Along with the sexual harassment claims, the big dent in his public persona took several years and millions of dollars in ad money. Mostly funded by Rauner and other big spenders, they were able to go after Madigan in several campaigns, as if Madigan were on the ballot statewide, rather than a lawmaker from the southwest side of Chicago. Several years of million-dollar spending, Commonwealth Edison’s admission they worked with top aides to Madigan to help with patronage hiring in trade for favorable legislation weakened him among younger, more progressive lawmakers. Madigan denies any wrongdoing. Madigan was implicated but has never been charged.
With the writing on the wall, he helped his predecessor get the speaker’s job and he left politely and without fanfare. Madigan remained calm in public. No whining. Just praise and thanks. No insurrection.
Madigan’ work ethic and discipline always struck me. It seemed like he stood out by not standing out.
One time walking out of the capitol at the same time, I jokingly asked him “Going out for a night on the town?” His response, in his understated South Side accent: “That would be counterproductive”.
He liked order and rules.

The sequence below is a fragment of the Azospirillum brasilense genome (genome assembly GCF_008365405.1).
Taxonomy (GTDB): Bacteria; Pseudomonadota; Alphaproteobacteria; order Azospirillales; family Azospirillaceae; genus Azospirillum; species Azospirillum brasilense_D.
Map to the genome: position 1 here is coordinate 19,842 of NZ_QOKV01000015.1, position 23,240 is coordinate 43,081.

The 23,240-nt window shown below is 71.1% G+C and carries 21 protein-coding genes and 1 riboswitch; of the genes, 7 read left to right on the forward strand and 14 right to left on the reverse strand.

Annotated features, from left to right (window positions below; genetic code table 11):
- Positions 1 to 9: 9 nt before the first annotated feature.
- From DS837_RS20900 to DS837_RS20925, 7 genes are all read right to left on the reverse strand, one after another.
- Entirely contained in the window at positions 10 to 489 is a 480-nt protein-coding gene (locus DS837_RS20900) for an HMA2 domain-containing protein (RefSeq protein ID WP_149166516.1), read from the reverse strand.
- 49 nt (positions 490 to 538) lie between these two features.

I always noticed he would follow rules that were set out in the Illinois state capitol, that most politicians ignored. Prior to a shooting of a security officer at the capitol entrance, there used to be a quaint method of keeping track of who was in the building. People coming and going were required to sign a register book during off hours with time entered and time left.
I would see Madigan leaving the building alone in the evening. He would stop and sign the book. Yet a group of us were walking out one night with Ryan when he was governor. We stopped and signed the book. Ryan looked perplexed and bemused. He signed. One could tell Ryan was unaware of that rule and never stopped to sign it in recent memory. It was those details to which Madigan paid attention. A hands-on leader who liked the rules and has avoided charges. Ryan on the other hand, a hands-off leader and not keen on details ended up in prison.
I was moving on to manage the NPR station in Springfield. Madigan called me to wish me well. I couldn’t get an interview but got the phone call instead. I asked him if he had any managerial advice to offer me. Madigan said “My style probably doesn’t work well for others. I’m very hands on.”
His style worked for a long time.
Bill Wheelhouse spent 30 years in public radio in Illinois. He served as statehouse bureau chief for Illinois Public Radio from 1995-2005. He was also general manager of WUIS public radio in Springfield. He is a past president of the Illinois News Broadcasters Association and oversees the broadcast journalism website ibanewsroom.org